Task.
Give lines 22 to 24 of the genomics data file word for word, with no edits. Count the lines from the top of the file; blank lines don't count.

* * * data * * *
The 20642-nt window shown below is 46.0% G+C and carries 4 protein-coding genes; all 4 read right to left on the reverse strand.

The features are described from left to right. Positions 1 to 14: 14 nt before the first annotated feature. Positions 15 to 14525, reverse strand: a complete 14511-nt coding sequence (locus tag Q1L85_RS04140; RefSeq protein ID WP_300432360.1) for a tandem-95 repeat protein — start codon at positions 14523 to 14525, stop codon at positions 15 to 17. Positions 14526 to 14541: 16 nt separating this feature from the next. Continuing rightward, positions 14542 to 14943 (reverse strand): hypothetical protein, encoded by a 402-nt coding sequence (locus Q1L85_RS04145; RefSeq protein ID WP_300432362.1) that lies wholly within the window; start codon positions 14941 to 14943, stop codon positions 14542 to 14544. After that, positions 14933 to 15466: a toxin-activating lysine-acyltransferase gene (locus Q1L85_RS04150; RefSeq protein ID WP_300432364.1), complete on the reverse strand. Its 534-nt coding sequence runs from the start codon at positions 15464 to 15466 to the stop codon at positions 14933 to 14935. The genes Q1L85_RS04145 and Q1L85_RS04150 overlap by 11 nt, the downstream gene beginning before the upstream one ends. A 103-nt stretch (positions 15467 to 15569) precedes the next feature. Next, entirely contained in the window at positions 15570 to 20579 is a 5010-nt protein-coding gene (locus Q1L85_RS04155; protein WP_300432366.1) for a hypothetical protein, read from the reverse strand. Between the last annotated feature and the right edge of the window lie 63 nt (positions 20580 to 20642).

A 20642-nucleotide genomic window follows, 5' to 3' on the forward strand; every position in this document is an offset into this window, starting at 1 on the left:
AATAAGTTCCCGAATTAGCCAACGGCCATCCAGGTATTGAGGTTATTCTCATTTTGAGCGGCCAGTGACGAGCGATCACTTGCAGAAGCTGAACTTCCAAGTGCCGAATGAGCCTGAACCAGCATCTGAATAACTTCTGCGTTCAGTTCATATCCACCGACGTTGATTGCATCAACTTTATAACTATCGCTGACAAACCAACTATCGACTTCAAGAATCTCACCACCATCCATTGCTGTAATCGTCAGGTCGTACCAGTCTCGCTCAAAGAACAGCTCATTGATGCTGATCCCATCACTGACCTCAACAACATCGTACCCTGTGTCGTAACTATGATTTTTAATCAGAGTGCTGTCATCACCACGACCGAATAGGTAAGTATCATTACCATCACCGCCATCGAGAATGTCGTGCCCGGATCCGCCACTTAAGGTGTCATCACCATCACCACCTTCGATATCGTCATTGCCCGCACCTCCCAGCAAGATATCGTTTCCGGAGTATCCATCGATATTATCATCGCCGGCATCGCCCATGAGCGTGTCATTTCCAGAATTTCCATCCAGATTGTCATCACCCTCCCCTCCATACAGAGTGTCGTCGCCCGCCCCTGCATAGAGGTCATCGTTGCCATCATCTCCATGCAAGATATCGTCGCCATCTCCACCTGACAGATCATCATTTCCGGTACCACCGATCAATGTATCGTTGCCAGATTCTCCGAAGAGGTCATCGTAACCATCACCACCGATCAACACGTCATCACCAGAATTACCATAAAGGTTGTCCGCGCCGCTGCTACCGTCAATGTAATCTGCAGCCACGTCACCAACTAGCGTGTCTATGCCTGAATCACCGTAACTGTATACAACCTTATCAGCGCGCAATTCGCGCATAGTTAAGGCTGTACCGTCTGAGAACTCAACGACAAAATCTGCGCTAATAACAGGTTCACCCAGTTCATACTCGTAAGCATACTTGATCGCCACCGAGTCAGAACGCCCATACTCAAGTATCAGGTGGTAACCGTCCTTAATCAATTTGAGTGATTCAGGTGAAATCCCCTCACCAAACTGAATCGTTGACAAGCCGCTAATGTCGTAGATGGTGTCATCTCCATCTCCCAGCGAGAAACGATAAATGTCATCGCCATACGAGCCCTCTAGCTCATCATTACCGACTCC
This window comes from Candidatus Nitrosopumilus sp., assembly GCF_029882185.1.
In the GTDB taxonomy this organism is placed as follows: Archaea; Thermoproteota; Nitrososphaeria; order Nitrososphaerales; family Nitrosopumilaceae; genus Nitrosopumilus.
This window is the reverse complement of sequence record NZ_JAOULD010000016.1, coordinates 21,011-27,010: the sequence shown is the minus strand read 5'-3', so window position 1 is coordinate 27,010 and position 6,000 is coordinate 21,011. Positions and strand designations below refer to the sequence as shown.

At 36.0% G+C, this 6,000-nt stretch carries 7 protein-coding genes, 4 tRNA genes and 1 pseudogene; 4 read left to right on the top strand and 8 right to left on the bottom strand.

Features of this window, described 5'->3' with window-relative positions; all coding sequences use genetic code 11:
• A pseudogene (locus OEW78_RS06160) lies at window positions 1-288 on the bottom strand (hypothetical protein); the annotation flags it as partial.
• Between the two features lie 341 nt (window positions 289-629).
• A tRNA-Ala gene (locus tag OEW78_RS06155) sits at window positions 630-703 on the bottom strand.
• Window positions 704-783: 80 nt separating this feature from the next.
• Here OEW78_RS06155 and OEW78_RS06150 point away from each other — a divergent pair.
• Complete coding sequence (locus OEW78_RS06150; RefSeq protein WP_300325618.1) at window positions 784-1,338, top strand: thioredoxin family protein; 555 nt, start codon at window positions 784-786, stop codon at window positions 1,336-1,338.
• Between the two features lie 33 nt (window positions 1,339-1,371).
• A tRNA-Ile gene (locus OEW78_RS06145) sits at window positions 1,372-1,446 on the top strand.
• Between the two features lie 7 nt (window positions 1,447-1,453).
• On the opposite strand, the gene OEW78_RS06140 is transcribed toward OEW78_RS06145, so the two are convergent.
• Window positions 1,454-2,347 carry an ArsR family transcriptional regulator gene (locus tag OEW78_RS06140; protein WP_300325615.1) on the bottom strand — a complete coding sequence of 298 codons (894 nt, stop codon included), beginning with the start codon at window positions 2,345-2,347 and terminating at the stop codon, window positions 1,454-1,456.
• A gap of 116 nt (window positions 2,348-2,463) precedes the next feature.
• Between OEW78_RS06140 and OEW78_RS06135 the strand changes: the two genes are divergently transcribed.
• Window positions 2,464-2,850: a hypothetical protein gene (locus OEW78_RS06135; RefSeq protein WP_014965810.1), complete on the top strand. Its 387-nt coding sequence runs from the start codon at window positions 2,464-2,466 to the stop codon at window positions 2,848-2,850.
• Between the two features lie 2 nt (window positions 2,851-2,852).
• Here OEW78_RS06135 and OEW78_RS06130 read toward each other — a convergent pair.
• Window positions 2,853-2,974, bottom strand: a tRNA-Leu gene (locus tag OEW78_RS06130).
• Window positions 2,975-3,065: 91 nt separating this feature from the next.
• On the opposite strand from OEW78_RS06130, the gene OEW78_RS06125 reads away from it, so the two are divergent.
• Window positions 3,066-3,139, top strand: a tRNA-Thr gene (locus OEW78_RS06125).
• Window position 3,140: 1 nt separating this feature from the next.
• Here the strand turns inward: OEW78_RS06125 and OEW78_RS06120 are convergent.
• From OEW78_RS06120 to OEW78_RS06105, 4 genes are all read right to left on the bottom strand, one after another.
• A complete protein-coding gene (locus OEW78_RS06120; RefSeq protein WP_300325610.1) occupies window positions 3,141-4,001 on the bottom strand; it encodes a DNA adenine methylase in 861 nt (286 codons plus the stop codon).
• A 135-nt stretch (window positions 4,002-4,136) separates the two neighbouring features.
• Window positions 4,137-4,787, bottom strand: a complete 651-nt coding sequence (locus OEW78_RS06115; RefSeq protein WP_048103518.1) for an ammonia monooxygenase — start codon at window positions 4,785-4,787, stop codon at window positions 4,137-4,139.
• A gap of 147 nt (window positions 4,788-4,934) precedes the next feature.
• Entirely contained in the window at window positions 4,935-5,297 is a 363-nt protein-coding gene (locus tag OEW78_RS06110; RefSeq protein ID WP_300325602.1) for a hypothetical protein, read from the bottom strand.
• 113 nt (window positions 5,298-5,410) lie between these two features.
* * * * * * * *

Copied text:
• Between OEW78_RS06140 and OEW78_RS06135 the strand changes: the two genes are divergently transcribed.
• Window positions 2,464-2,850: a hypothetical protein gene (locus OEW78_RS06135; RefSeq protein WP_014965810.1), complete on the top strand. Its 387-nt coding sequence runs from the start codon at window positions 2,464-2,466 to the stop codon at window positions 2,848-2,850.
• Between the two features lie 2 nt (window positions 2,851-2,852).